Publish an add-in developed with Visual Studio Code

This article describes how to publish an Office Add-in that you created using the Yeoman generator and developed with Visual Studio Code (VS Code) or any other editor.


For information about publishing an Office Add-in that you created using Visual Studio, see Publish your add-in using Visual Studio.

Publishing an add-in for other users to access

An Office Add-in consists of a web application and a manifest file. The web application defines the add-in's user interface and functionality, while the manifest specifies the location of the web application and defines settings and capabilities of the add-in.

While you're developing, you can run the add-in on your local web server (localhost). When you're ready to publish it for other users to access, you'll need to deploy the web application and update the manifest to specify the URL of the deployed application.

When your add-in is working as desired, you can publish it directly through Visual Studio Code using the Azure Storage extension.

Using Visual Studio Code to publish


These steps only work for projects created with the Yeoman generator.

  1. Open your project from its root folder in Visual Studio Code (VS Code).

  2. From the Extensions view in VS Code, search for the Azure Storage extension and install it.

  3. Once installed, an Azure icon is added to the Activity Bar. Select it to access the extension. If your Activity Bar is hidden, you won't be able to access the extension. Show the Activity Bar by selecting View > Appearance > Show Activity Bar.

  4. When in the extension, sign in to your Azure account by selecting Sign in to Azure. You can also create an Azure account if you don't already have one by selecting Create a free Azure account. Follow the provided steps to set up your account.

  5. Once you have signed in to your Azure account, you'll see your Azure storage accounts appear in the extension. If you don't already have a storage account, you'll need to create one using the Create new storage account option. Name your storage account a globally unique name, using only 'a-z' and '0-9'. Note that by default, this creates a storage account and a resource group with the same name. It automatically puts the storage account in West US. This can be adjusted online through your Azure account.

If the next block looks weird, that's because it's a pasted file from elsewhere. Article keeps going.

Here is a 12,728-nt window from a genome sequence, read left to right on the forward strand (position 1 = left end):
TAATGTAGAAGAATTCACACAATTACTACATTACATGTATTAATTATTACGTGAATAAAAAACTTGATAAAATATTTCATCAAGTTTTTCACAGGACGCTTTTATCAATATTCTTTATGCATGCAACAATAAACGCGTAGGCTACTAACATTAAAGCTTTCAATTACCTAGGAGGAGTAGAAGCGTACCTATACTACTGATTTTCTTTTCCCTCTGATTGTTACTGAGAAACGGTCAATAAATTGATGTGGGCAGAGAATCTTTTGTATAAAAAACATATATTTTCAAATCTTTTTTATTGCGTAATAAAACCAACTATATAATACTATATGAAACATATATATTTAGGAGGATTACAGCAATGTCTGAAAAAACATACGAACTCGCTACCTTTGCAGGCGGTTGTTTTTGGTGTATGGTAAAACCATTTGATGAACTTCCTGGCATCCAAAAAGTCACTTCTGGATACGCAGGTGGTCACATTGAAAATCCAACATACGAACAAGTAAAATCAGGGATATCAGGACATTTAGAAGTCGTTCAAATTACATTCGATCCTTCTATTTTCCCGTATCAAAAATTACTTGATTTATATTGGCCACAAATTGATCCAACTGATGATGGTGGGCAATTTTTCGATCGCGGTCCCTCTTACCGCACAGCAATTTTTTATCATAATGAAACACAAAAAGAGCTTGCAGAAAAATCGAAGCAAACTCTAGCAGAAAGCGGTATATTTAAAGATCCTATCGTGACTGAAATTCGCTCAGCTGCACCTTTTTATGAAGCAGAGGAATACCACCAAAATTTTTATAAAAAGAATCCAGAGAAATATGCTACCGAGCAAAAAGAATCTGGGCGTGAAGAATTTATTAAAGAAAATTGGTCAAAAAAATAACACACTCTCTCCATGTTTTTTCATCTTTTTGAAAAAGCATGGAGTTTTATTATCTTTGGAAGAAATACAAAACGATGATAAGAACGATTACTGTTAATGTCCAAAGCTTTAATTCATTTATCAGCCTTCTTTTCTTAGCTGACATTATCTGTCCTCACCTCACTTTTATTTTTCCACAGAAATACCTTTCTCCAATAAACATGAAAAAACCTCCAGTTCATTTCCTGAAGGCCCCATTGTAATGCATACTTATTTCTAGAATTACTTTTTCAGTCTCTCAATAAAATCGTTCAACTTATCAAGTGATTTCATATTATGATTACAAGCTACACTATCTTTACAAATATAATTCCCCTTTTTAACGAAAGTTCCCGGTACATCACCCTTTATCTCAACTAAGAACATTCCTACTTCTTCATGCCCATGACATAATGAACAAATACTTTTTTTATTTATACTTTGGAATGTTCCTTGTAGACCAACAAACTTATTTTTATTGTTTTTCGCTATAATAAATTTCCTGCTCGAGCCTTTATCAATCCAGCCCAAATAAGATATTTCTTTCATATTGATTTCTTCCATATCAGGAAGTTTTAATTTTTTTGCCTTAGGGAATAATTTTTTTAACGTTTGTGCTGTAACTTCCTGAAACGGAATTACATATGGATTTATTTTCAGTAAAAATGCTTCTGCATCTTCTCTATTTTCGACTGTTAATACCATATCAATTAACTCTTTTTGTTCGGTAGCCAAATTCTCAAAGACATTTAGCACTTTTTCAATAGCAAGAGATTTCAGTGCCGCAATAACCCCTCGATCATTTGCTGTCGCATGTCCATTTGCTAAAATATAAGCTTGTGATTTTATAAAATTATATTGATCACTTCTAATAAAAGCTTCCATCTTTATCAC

6. Select and hold (right-click) your storage account, choosing Configure static website. You'll be asked to enter the index document name and the 404 document name. Change the index document name from the default index.html to taskpane.html. You may decide to also change the 404 document name but are not required to.

  7. Select and hold (right-click) your storage again, this time choosing Browse static website. From the browser window that opens, copy the website URL.

  8. In VS Code, open your project's manifest file (manifest.xml) and change any reference to your localhost URL (such as https://localhost:3000) to the URL you've copied. This endpoint is the static website URL for your newly created storage account. Save the changes to your manifest file.

  9. Open a command line prompt and navigate to the root directory of your add-in project. Then run the following command to prepare all files for production deployment.

    npm run build

    When the build completes, the dist folder in the root directory of your add-in project will contain the files that you'll deploy in subsequent steps.

  10. To deploy, select the Files explorer, select and hold (right-click) your dist folder, and choose Deploy to Static Website. When prompted, select the storage account you created previously.

Deploying to a static website

  1. When deployment is complete, a Browse to website message appears which you can select to open the primary endpoint of the deployed app code.

See also